By Amanda Hayes, Managing Editor
Commonly known as a convenient source of transportation for a wide span of demographics, Uber has been giving thousands of rides with just the tap of a finger. However, Uber has been under a great deal of scrutiny involved in lawsuits from drivers, passengers and even governments.
According to CNN, there are more than 70 pending federal lawsuits against the company with even more in state courts. These cases have been around since the launch of the company in 2009.
Why do they keep getting sued?
The main issue circulating around the brand resulted from a Boston driver filing a lawsuit in June. This was filed on behalf of all Uber drivers in Massachusetts and stems from an important issue from their company. The issue at hand is that many drivers have accused Uber of wrongly classifying them as contractors when they are treated as employees. This means they should receive wage protection, overtime, rest and meal breaks and other benefits.
This came to light in June when Abdel Karim Jbara, a Boston driver since 2013, decided to take action. This lawsuit is on behalf of all Massachusetts drivers from 2010 to present. According to Boston.com the lawsuit states, “Uber misclassifies its drivers as independent contractors in order to evade these and other protections of applicable federal and state law.” Jbara argues that the company gears advertising to look as though tipping is included in the price and does not reimburse drivers for gas money which allows the company to maintain a large income.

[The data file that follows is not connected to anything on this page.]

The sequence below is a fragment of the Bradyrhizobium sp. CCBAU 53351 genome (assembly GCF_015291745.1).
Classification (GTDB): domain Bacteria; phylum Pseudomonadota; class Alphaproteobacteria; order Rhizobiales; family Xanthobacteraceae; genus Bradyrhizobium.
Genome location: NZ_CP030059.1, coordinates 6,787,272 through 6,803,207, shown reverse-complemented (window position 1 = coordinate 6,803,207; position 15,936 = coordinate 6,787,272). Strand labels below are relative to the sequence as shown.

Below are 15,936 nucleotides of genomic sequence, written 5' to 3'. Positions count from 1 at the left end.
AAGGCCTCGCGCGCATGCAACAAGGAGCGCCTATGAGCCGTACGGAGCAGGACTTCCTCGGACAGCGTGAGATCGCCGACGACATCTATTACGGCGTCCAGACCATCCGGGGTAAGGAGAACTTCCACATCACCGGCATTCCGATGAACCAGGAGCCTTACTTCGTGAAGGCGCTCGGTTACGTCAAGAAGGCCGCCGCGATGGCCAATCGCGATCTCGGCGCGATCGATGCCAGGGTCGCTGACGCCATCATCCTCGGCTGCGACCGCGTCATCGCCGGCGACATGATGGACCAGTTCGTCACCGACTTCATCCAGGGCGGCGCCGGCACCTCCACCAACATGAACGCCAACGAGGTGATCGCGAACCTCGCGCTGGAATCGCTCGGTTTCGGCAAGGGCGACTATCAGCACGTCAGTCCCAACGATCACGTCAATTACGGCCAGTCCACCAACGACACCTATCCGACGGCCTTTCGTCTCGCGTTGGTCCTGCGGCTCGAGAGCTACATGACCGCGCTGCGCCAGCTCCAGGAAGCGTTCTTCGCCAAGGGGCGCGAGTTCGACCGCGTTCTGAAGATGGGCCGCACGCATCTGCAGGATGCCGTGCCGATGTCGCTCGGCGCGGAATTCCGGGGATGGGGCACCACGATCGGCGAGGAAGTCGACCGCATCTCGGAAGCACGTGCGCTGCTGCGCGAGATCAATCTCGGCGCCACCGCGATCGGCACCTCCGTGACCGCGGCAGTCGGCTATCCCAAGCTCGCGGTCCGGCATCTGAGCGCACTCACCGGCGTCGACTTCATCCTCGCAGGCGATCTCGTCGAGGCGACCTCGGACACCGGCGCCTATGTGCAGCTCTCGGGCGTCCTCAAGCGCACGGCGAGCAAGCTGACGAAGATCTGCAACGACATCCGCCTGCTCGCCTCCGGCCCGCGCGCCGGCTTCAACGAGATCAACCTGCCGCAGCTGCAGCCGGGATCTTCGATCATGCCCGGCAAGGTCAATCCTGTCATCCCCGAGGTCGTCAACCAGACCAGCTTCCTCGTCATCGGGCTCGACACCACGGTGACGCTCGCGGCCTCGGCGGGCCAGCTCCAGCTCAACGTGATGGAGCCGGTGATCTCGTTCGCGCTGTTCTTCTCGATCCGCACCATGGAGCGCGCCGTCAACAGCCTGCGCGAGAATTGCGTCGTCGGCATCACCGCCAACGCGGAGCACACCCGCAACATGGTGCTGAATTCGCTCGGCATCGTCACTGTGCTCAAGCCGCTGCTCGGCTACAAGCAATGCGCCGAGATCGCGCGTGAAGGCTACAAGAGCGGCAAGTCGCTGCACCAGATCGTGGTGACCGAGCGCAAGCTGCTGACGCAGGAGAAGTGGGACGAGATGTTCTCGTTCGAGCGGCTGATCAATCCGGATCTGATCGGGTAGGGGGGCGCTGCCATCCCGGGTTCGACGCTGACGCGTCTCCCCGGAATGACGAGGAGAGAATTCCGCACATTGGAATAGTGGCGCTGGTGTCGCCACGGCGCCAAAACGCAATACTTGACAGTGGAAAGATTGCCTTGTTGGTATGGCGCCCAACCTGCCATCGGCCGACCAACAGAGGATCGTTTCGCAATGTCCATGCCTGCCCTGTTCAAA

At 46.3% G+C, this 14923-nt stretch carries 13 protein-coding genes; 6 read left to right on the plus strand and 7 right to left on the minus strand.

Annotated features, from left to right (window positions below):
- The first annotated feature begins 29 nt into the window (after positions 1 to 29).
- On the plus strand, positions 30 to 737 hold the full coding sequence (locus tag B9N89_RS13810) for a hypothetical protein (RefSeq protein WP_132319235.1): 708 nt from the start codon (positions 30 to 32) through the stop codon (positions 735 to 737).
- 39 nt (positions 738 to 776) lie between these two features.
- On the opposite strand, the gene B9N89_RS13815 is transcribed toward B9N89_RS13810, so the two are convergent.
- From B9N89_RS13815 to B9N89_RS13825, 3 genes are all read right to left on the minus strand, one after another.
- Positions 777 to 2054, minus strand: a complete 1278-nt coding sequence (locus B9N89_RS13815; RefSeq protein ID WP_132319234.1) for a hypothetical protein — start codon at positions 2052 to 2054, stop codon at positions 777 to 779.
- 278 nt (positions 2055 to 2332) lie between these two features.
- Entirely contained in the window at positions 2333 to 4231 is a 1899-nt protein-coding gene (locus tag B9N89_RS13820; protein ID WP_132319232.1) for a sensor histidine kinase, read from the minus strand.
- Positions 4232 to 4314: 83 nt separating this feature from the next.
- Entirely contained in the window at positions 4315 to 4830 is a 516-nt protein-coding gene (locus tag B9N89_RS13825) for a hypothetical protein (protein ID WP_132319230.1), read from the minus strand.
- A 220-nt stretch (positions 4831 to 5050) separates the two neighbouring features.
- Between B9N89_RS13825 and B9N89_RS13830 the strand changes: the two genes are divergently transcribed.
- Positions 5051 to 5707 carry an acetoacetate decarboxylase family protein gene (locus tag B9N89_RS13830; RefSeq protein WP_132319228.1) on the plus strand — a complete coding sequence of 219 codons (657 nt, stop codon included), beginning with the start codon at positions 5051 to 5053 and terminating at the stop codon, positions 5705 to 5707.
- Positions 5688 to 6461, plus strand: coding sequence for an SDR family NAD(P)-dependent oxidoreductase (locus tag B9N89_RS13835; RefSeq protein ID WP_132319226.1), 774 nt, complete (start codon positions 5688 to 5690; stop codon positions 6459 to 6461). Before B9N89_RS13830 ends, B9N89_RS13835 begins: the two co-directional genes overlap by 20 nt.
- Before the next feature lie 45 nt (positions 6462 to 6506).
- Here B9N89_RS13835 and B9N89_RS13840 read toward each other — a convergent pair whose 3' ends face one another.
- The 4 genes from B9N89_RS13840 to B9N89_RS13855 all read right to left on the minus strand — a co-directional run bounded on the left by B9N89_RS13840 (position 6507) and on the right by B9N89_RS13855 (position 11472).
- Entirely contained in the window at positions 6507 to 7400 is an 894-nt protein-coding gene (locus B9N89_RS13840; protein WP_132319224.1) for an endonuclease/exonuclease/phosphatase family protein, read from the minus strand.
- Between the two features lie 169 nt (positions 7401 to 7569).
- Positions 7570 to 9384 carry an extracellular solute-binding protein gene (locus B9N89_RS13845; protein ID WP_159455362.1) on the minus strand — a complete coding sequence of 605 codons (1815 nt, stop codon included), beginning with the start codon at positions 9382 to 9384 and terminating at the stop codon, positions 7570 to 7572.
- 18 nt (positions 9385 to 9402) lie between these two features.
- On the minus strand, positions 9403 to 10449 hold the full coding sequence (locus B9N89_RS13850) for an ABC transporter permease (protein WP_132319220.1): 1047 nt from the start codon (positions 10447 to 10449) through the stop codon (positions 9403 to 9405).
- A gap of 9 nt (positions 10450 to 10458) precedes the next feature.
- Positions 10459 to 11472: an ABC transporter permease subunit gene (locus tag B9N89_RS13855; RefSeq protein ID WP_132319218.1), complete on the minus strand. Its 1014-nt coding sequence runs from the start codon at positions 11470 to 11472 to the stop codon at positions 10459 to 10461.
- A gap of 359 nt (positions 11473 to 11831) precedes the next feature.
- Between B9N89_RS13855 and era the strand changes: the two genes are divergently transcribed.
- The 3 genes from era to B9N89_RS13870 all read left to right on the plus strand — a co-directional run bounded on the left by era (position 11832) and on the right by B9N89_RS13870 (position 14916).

Is the problem resolved?
Uber settled this federal lawsuit by agreeing to pay $100 million to settle the lawsuit on behalf of these drivers however still left drivers that signed onto the lawsuit disgruntled. This is not the end for lawsuits for the company.
If Uber drivers are treated as employees then this should reflect in benefits instead of being contractors. The ever-growing lawsuits only leads to dissatisfaction with the drivers which may even make a difference in the client-base. If the brand does not listen to their employees, then they may lose their clients to competitors such as Lyft or other competitors.